At the same time, others like Societe Generale suggest the failure of delivering the promised tax cuts by the Trump administration looms as a potential black swan over positively minded equity markets. This is unmistakably a major risk, and share prices will take a dive come the moment Wall Street gives up on the near-term delivery of these tax cuts. But concentrating on Trump's potential failure(s) is missing the crucial point:  US corporate profits don't need extra stimulus or tax cuts to grow further.

Australia not looking so positive though

Against the background of all of the above, underlying dynamics have not been as supportive in Australia. Stockbroking analysts have been reducing forecasts since April and it has started to appear on investors' radar.

On Monday, Shaw and Partners Chief Investment Officer Martin Crabb highlighted the profit growth picture in Australia is deteriorating, and doing it fast too. The graph below, taken from Crabb's report titled "Earnings Picture Deteriorating Fast", shows how rapidly forecast EPS for the ASX200 index recovered in the second half of 2016 to above the prior peak registered in late 2014. But now the trend is faltering, and while the week past on FNArena's own observation provided relief, the underlying trend seems to be pointing firmly to the downside.

(Graph: Martin Crabb at Shaw and Partners)

If we take a more positive view than Crabb, who seems to the suggest a larger correction is likely to follow on the back of this negative trend in earnings estimates, then we can point out a large contribution to the negative trend comes from downgrades to forecasts for retailers and other companies exposed to discretionary spending domestically, while banks, miners and energy companies have also contributed their fair share in reduced forecasts, alongside auto dealers, private health insurers, and the telecommunications sector.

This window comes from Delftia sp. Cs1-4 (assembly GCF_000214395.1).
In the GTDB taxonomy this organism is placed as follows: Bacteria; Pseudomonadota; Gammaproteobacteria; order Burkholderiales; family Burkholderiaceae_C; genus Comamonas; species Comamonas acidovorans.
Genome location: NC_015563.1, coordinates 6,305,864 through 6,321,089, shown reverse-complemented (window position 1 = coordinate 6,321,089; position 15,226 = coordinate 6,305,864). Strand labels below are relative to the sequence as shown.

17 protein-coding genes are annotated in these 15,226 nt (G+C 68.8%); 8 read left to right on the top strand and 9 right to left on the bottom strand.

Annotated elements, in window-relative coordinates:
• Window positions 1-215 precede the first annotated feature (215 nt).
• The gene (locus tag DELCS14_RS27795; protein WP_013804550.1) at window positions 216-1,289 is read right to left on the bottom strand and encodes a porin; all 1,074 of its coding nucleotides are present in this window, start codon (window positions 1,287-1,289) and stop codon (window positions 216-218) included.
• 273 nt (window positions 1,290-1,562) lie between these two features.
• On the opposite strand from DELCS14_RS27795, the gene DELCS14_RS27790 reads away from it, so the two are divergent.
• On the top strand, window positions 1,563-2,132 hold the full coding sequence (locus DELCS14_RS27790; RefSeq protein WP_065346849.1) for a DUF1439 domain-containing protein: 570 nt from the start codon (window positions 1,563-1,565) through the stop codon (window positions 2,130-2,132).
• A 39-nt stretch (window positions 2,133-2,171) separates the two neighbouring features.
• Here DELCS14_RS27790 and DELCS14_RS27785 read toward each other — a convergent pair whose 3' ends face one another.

The positive offset has come from companies such as a2 Milk ((A2M)), Aristocrat Leisure ((ALL)), Amcor ((AMC)), CSL ((CSL)) and Qantas ((QAN)) whose upgrades, alas, cannot make up for the reductions elsewhere, though they do explain why these share prices have performed strongly.

As things stand, the outlook for reporting season in August (only six weeks away now) remains strong, despite the negative trend, but this is largely on the back of much higher commodity prices, which have since reverted towards lower levels. Worrywarts like Crabb rightfully point out current profit projections for FY18 and FY19 seem rather light, and they are falling.

This will be the crucial factor to watch over the two months or so ahead of us. Though investors whose portfolios are stacked up with banks and resources stocks can always hope the global reflation trade, so fierce and unforgiving in the second half of 2016, might resume in the months ahead.

FNArena is a supplier of financial, business and economic news, analysis and data services.